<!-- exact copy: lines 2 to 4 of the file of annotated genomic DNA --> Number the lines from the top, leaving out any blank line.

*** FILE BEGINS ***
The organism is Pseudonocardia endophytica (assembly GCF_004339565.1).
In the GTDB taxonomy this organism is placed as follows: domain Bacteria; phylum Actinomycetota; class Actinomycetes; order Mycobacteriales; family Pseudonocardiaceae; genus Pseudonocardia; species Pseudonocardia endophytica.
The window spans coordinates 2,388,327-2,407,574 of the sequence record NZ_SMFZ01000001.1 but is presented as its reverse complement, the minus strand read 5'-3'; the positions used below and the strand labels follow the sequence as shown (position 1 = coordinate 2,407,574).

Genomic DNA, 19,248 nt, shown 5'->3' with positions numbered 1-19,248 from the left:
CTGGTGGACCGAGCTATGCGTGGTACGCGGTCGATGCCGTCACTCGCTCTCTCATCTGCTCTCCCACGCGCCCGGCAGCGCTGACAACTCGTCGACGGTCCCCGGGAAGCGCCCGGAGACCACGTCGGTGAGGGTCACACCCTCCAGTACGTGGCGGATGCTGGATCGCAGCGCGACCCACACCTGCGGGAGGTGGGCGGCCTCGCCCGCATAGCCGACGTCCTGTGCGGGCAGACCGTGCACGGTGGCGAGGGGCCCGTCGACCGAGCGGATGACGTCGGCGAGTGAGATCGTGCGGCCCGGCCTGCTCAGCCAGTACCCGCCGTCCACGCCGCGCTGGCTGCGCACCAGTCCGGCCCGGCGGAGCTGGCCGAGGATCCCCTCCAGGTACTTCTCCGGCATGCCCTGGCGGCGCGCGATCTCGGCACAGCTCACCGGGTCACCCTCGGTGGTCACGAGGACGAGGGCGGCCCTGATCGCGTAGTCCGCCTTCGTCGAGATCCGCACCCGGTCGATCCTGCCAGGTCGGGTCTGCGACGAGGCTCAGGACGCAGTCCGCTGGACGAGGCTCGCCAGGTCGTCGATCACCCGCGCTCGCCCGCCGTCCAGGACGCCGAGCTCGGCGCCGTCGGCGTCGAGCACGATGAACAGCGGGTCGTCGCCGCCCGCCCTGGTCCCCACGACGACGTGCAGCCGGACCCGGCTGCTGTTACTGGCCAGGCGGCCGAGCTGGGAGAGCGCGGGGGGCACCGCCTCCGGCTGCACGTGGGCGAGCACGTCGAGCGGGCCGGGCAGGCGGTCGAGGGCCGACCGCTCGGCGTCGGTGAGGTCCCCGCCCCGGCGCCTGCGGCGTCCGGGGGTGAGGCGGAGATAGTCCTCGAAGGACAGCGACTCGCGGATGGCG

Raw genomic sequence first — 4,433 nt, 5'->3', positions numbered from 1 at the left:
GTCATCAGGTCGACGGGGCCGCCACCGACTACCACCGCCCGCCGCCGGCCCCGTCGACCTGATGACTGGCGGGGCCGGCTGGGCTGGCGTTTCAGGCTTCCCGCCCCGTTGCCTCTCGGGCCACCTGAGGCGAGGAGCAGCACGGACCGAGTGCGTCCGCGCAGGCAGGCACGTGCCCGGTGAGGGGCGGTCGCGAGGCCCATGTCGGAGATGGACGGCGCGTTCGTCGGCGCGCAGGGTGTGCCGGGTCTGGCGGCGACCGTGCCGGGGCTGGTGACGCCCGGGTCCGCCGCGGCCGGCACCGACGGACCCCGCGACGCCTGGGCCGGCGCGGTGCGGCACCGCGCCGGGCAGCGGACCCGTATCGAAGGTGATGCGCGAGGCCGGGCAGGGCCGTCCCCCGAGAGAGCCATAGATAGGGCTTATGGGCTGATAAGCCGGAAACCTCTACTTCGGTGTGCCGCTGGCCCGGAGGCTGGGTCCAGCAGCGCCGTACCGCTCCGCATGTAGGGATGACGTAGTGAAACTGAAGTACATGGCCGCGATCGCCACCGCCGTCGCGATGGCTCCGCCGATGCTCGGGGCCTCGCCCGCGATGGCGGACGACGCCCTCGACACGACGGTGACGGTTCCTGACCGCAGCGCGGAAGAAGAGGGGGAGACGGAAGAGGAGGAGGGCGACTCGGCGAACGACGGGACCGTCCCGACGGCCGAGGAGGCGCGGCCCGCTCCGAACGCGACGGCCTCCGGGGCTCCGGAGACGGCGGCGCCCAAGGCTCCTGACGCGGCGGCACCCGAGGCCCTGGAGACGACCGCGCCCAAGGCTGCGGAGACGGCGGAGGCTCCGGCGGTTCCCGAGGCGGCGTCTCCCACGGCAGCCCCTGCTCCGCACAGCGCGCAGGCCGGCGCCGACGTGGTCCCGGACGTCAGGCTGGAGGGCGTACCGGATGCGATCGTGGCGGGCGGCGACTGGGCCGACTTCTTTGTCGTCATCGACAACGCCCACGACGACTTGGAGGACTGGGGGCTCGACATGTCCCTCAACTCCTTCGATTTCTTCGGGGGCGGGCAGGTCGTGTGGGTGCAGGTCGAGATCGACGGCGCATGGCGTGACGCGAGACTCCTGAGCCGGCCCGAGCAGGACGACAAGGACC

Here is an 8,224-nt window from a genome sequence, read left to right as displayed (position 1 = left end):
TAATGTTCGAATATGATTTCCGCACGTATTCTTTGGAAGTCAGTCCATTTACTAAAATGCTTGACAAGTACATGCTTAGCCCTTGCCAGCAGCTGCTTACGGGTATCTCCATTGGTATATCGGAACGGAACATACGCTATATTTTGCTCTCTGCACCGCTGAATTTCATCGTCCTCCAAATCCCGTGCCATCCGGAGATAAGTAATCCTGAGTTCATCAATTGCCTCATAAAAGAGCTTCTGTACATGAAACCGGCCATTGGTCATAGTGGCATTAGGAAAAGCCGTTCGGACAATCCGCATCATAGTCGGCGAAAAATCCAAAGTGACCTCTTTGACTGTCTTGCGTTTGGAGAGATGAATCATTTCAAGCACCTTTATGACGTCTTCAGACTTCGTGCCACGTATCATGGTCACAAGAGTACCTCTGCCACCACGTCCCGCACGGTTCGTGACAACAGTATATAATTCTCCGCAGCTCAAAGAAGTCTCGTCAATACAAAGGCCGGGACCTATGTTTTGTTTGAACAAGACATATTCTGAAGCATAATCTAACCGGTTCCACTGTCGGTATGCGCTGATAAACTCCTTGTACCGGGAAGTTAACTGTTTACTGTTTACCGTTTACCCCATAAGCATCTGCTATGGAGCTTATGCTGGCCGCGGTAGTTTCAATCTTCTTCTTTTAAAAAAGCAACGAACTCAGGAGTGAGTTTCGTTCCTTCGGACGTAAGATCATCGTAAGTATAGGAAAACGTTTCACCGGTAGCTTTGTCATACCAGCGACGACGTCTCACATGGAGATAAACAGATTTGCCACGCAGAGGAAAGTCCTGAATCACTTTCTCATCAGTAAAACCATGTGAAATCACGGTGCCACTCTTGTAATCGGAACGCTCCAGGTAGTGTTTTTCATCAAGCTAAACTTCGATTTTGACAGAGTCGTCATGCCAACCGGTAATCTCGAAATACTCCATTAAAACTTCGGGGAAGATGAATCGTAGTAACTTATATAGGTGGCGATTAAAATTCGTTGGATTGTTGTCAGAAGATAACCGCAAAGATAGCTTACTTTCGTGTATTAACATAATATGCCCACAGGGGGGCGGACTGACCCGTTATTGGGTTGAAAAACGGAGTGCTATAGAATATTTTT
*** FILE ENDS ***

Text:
In the GTDB taxonomy this organism is placed as follows: domain Bacteria; phylum Actinomycetota; class Actinomycetes; order Mycobacteriales; family Pseudonocardiaceae; genus Pseudonocardia; species Pseudonocardia endophytica.
The window spans coordinates 2,388,327-2,407,574 of the sequence record NZ_SMFZ01000001.1 but is presented as its reverse complement, the minus strand read 5'-3'; the positions used below and the strand labels follow the sequence as shown (position 1 = coordinate 2,407,574).

Genomic DNA, 19,248 nt, shown 5'->3' with positions numbered 1-19,248 from the left: